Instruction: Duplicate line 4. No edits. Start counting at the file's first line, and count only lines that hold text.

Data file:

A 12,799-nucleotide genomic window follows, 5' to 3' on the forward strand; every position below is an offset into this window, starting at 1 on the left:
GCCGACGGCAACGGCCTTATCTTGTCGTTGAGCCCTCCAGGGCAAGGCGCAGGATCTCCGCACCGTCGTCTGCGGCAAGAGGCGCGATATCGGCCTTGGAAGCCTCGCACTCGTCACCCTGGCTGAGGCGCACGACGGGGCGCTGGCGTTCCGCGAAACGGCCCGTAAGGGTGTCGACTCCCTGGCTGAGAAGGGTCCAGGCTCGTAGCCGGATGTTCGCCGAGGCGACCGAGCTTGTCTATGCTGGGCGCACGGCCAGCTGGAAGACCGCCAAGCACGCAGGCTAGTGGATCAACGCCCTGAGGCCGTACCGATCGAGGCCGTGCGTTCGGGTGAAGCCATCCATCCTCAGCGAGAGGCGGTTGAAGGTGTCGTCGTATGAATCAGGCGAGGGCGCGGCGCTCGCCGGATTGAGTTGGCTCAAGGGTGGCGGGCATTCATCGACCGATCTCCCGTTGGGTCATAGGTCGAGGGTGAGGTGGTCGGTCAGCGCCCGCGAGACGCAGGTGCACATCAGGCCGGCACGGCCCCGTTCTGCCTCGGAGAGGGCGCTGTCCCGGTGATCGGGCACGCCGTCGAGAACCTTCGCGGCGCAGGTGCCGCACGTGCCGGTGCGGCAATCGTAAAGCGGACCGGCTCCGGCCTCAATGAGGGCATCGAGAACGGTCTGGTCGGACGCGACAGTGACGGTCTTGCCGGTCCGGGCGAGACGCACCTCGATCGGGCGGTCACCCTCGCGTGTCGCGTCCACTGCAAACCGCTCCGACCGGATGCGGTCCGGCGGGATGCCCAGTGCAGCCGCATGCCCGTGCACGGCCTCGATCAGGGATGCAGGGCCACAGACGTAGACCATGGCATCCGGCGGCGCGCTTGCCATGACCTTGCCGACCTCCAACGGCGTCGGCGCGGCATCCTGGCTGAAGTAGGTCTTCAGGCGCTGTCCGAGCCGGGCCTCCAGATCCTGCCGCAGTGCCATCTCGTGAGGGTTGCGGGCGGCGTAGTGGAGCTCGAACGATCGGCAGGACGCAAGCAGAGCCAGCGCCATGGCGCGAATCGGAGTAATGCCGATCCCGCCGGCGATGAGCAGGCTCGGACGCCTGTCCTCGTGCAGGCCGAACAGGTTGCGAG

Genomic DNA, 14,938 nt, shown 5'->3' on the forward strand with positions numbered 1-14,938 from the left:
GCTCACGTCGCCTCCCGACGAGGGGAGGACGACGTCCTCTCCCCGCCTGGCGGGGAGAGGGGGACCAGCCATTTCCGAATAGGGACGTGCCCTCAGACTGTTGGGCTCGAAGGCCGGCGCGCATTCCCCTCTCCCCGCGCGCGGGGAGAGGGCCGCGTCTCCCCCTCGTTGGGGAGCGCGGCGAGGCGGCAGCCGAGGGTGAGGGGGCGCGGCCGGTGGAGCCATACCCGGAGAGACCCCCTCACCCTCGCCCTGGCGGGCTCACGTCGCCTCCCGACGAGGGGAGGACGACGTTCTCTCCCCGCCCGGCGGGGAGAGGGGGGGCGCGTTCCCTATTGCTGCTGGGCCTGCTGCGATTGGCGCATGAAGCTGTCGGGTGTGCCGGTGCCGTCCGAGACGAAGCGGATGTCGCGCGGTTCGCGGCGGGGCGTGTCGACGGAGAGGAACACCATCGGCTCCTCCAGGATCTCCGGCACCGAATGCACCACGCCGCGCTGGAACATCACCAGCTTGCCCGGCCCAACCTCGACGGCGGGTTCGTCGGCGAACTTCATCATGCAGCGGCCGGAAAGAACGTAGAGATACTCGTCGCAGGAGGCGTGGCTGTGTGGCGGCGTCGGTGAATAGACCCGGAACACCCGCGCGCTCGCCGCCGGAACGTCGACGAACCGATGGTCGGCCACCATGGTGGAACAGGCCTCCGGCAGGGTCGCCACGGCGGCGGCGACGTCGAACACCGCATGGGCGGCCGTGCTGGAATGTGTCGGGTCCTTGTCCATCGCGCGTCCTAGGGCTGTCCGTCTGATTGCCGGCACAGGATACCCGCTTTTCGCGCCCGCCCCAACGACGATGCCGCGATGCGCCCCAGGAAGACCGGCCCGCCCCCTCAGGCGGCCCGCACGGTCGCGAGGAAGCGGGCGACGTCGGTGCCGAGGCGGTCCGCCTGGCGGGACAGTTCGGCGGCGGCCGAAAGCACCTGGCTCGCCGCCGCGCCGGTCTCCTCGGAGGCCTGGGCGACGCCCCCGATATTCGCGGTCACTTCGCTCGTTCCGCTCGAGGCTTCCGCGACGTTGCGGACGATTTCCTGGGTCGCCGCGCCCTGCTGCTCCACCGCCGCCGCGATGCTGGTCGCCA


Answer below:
GCTCACGTCGCCTCCCGACGAGGGGAGGACGACGTCCTCTCCCCGCCTGGCGGGGAGAGGGGGACCAGCCATTTCCGAATAGGGACGTGCCCTCAGACTGTTGGGCTCGAAGGCCGGCGCGCATTCCCCTCTCCCCGCGCGCGGGGAGAGGGCCGCGTCTCCCCCTCGTTGGGGAGCGCGGCGAGGCGGCAGCCGAGGGTGAGGGGGCGCGGCCGGTGGAGCCATACCCGGAGAGACCCCCTCACCCTCGCCCTGGCGGGCTCACGTCGCCTCCCGACGAGGGGAGGACGACGTTCTCTCCCCGCCCGGCGGGGAGAGGGGGGGCGCGTTCCCTATTGCTGCTGGGCCTGCTGCGATTGGCGCATGAAGCTGTCGGGTGTGCCGGTGCCGTCCGAGACGAAGCGGATGTCGCGCGGTTCGCGGCGGGGCGTGTCGACGGAGAGGAACACCATCGGCTCCTCCAGGATCTCCGGCACCGAATGCACCACGCCGCGCTGGAACATCACCAGCTTGCCCGGCCCAACCTCGACGGCGGGTTCGTCGGCGAACTTCATCATGCAGCGGCCGGAAAGAACGTAGAGATACTCGTCGCAGGAGGCGTGGCTGTGTGGCGGCGTCGGTGAATAGACCCGGAACACCCGCGCGCTCGCCGCCGGAACGTCGACGAACCGATGGTCGGCCACCATGGTGGAACAGGCCTCCGGCAGGGTCGCCACGGCGGCGGCGACGTCGAACACCGCATGGGCGGCCGTGCTGGAATGTGTCGGGTCCTTGTCCATCGCGCGTCCTAGGGCTGTCCGTCTGATTGCCGGCACAGGATACCCGCTTTTCGCGCCCGCCCCAACGACGATGCCGCGATGCGCCCCAGGAAGACCGGCCCGCCCCCTCAGGCGGCCCGCACGGTCGCGAGGAAGCGGGCGACGTCGGTGCCGAGGCGGTCCGCCTGGCGGGACAGTTCGGCGGCGGCCGAAAGCACCTGGCTCGCCGCCGCGCCGGTCTCCTCGGAGGCCTGGGCGACGCCCCCGATATTCGCGGTCACTTCGCTCGTTCCGCTCGAGGCTTCCGCGACGTTGCGGACGATTTCCTGGGTCGCCGCGCCCTGCTGCTCCACCGCCGCCGCGATGCTGGTCGCCA